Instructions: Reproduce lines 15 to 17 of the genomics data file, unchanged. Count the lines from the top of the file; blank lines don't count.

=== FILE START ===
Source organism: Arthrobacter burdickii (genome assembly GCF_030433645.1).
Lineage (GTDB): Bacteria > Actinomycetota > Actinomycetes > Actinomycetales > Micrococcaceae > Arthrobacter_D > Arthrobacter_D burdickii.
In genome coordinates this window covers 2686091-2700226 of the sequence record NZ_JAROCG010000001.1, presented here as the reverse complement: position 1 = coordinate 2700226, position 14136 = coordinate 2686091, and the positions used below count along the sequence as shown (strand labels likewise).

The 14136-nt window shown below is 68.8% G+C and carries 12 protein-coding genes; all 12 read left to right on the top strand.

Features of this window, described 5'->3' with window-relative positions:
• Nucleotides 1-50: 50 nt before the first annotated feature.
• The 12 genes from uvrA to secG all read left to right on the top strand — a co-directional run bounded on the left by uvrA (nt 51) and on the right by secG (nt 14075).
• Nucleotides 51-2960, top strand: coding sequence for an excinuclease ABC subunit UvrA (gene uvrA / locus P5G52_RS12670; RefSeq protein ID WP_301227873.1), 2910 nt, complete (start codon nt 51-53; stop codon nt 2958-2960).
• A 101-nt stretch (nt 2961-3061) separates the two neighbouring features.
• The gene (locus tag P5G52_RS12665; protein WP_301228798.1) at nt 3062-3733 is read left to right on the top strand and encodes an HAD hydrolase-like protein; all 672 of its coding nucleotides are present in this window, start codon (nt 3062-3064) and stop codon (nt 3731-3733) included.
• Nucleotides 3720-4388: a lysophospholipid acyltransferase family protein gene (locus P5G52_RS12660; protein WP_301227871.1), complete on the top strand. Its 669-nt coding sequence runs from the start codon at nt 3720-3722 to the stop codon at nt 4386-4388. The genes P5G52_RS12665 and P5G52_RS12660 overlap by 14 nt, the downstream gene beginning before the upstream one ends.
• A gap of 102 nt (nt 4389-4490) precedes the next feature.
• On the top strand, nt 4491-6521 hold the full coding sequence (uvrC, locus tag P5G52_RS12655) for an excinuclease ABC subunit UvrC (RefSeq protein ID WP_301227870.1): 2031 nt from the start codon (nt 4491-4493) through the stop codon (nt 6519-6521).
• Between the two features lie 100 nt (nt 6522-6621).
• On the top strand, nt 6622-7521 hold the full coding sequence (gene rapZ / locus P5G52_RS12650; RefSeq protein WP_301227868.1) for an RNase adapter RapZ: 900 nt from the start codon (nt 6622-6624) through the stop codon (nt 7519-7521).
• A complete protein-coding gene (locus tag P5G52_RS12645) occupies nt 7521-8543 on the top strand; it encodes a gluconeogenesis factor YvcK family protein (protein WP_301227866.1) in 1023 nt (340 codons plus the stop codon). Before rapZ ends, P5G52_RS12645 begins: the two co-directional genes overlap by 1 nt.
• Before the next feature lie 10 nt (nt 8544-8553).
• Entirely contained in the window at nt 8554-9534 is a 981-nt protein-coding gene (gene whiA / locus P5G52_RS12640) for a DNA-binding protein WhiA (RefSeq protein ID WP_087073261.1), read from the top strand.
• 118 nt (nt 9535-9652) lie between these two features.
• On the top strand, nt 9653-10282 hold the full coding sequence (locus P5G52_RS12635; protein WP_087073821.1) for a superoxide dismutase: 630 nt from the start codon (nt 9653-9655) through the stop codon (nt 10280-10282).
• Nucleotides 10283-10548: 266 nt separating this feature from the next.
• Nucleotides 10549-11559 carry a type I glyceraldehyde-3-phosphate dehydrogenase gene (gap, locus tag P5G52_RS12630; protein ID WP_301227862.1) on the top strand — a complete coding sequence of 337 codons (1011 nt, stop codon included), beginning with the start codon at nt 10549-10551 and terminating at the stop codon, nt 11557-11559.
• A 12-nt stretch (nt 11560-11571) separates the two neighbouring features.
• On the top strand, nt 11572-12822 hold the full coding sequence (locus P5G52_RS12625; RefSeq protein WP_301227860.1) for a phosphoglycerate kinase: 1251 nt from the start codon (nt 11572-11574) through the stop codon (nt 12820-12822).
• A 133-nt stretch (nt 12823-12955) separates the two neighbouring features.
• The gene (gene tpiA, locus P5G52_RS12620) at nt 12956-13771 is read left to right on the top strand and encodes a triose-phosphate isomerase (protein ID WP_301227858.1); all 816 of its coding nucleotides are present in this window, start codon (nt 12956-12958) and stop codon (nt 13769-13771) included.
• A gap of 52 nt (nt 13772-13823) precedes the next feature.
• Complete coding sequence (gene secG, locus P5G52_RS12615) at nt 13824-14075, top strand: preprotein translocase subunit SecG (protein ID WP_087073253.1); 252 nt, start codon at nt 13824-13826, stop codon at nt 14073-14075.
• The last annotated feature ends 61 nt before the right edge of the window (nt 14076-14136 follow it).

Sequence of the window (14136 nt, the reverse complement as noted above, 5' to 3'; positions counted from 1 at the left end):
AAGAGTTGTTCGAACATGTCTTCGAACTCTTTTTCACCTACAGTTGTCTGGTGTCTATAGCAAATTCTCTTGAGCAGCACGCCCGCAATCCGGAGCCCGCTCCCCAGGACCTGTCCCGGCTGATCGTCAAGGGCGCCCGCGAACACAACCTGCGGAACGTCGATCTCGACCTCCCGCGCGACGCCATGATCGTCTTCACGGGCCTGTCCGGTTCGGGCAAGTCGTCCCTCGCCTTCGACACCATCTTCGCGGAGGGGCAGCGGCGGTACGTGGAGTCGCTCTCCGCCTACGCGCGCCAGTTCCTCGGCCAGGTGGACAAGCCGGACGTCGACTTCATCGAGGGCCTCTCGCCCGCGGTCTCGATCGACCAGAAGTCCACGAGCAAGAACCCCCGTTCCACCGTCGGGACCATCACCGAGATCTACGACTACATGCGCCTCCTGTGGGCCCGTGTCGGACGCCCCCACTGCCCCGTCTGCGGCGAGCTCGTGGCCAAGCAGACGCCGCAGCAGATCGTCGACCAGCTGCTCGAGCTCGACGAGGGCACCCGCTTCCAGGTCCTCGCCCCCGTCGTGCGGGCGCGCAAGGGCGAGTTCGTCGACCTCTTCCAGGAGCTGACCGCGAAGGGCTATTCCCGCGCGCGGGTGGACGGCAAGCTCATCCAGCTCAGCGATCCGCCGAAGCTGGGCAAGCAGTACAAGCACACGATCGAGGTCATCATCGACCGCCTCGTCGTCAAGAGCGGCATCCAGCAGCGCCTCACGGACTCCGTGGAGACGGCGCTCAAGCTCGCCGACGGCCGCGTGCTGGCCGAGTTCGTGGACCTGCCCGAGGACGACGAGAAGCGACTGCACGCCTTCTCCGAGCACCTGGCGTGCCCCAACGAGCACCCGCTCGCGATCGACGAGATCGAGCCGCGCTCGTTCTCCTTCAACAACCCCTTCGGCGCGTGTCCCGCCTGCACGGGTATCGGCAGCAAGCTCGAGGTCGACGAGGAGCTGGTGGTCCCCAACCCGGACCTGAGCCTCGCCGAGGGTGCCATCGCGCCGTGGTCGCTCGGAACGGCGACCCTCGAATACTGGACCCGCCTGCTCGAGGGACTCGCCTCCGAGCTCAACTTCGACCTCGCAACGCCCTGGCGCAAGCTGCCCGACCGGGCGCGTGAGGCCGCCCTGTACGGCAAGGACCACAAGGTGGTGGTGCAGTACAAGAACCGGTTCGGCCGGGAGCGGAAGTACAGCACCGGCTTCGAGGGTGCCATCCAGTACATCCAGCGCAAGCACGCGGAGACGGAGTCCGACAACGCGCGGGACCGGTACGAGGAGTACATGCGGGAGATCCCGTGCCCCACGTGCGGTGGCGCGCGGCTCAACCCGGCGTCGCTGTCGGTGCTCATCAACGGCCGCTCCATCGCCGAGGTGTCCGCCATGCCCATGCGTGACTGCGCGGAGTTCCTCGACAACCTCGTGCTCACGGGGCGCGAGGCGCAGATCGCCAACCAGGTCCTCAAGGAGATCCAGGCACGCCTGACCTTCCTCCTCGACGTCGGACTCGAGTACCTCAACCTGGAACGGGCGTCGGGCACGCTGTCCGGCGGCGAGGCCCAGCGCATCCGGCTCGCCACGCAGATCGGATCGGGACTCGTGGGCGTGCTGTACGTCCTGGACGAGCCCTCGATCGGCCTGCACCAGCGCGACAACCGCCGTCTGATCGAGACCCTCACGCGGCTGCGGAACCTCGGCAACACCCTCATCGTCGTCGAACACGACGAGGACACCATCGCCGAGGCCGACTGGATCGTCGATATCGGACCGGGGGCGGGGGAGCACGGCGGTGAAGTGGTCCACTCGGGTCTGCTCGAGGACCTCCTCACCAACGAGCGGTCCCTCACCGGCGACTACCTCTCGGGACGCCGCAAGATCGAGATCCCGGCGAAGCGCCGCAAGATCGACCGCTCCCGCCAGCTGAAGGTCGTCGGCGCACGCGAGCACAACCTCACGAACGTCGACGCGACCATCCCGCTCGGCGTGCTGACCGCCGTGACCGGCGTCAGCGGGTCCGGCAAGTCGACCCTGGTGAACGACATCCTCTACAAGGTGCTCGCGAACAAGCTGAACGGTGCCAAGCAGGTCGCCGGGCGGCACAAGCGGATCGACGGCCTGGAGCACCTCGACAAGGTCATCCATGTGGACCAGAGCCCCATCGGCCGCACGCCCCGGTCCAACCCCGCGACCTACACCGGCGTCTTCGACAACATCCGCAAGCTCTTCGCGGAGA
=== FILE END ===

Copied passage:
• On the top strand, nt 6622-7521 hold the full coding sequence (gene rapZ / locus P5G52_RS12650; RefSeq protein WP_301227868.1) for an RNase adapter RapZ: 900 nt from the start codon (nt 6622-6624) through the stop codon (nt 7519-7521).
• A complete protein-coding gene (locus tag P5G52_RS12645) occupies nt 7521-8543 on the top strand; it encodes a gluconeogenesis factor YvcK family protein (protein WP_301227866.1) in 1023 nt (340 codons plus the stop codon). Before rapZ ends, P5G52_RS12645 begins: the two co-directional genes overlap by 1 nt.
• Before the next feature lie 10 nt (nt 8544-8553).